How would I write differently to fans of my work? Would I tell you about different events? For example, in private author newsletters, I might write about recently negotiating Korean rights for The Nantucket Sea Monster. I regularly hire international illustrators, so it was interesting to see how different the Korean negotiations were. They definitely wanted paper contracts, and didn’t want to sign via a digital platform. Would that sort of personal story interest you?

And how many different author newsletters would I need to write? Too many.
So, here’s one of my particular problems: I write on very different topics.
Is there a way to write for both the nonfiction how-to-write fans and the children’s novels fans? Could one newsletter interest both audiences?

Right now, I have two websites: Fiction Notes at DarcyPattison.com and MimsHouse.com. That’s two blogs that need to be fed. If I try to add an author newsletters for fans on top of that, well, that’s a lot of writing.

So, can I do without a blog? Cut out one or both of the blogs?
That seems unthinkable. Fiction Notes is a way of life.
Mims House is a place to talk about my writing for kids.

I’m writing in a circle here, because it comes back to writing blogs and letting the newsletter be the blog-feed-as-author-newsletters. That still seems like a great option. After all, I have about 3000 people on my list. Not bad. I keep it clean and healthy, which means I regularly delete subscribers who don’t open emails.

And yet.

Here’s why I hesitate to accept that answer.

A Tale of Two Marketing Systems: My Response

David Gaughran wrote a set of crucial essays on his blog last year about the difference in Going Wide v Going Exclusive to KU. There aren’t right or wrong answers to this question. Instead, it’s a complicated moving-parts kind of decision. I’ve tried KU this year by going exclusive with a sci-fi trilogy, The Blue Planets World series. My page reads were growing nicely, until Amazon suddenly clamped down on some scam or other. If you had a sudden growth in page reads, they suspected that you were click farming. The weekend that happened is the weekend that I had scheduled some advertising efforts.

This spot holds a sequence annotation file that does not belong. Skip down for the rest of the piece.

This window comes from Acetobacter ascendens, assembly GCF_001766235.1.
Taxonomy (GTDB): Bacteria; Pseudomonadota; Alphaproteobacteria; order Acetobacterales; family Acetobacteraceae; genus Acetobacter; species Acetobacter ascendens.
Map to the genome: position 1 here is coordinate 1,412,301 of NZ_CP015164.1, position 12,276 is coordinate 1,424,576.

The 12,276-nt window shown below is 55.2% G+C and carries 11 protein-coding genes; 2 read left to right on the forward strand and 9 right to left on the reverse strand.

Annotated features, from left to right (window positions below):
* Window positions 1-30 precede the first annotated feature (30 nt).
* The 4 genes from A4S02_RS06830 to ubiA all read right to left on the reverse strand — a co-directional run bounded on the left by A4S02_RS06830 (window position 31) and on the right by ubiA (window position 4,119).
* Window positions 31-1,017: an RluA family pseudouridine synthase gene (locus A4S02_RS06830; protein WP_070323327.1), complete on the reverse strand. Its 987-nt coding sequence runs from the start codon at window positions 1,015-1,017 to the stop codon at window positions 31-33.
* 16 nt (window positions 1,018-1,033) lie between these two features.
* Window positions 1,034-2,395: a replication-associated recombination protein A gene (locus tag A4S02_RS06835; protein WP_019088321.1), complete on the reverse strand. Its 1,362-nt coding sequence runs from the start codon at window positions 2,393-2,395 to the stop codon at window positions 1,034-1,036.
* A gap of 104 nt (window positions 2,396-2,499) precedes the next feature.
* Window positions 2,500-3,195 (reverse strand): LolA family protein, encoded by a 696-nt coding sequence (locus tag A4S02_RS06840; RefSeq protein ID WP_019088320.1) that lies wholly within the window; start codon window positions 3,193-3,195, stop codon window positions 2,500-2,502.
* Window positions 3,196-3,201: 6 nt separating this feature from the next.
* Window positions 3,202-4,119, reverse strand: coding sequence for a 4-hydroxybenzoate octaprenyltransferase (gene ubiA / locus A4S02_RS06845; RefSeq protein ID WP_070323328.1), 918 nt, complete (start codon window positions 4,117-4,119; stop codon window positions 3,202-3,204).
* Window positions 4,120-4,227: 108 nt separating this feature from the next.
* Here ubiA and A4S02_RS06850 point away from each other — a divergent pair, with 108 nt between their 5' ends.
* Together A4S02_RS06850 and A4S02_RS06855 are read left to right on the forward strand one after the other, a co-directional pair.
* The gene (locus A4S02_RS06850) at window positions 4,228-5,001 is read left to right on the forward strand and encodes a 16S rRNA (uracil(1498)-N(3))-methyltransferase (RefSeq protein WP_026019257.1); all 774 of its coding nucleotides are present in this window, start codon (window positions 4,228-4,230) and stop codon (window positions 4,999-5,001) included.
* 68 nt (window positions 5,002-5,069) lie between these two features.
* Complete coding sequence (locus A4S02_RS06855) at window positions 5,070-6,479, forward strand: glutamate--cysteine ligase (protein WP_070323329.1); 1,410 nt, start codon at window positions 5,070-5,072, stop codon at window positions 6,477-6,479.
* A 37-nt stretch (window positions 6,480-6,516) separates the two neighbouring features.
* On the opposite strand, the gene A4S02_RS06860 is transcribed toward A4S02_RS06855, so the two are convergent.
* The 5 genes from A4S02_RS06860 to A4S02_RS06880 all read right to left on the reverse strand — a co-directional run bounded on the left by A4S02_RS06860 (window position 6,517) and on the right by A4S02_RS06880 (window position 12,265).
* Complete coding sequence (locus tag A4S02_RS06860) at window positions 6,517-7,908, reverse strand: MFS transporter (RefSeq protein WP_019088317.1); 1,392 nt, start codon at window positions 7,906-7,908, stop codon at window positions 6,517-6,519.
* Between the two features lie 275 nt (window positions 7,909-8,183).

Instead of page reads climbing, they tanked. No one accused me personally of click farming or anything. They just erased the increase in page reads. I know the ads I had scheduled should’ve worked because I’d used them about four months earlier to nice effects. The day the ads went into effect, page reads tanked.

In other words, for me, I don’t want to ever again give Amazon control over my business.
Instead, I’ll go wide.

Going back to Gaughran’s post, then, what should I do to be successful?
Email marketing! Author newsletters, reader magnets, author newsletters swaps, competitions, Bookfunnel promos, Instafreebie promos, group promos. Without Amazon’s recommendation engine, I must find ways to bring an audience to my books. I also need to advertise on an ongoing low level all the time.

I’ve spent 15 months now faithfully working AMS ads with success. Scaling up is hard, but I think the low-level ads are fine. Gaughran says Wide Authors will have a slow burn, with slow growth, rather than the ups & downs, highs & lows of a KU Author. I’ve experimented with Bookbub CPC ads and need to return with a passion for optimizing. Maybe, I should try Facebook ads again, with a passion for optimizing. As Gaughran says, with permafree books, you have time to optimize ads.

EMail Marketing

So, I’m revisiting my options for email marketing, and especially the author newsletters which focuses on building a relationship with readers.

I’ll focus my efforts for the next six months to a year on doing some of these things:

  1. Automation Sequence. About 18 months ago, I moved from MailChimp to ConvertKit because I wanted multiple signup forms and the ability to tag readers. Automation sequences start with a sign up form.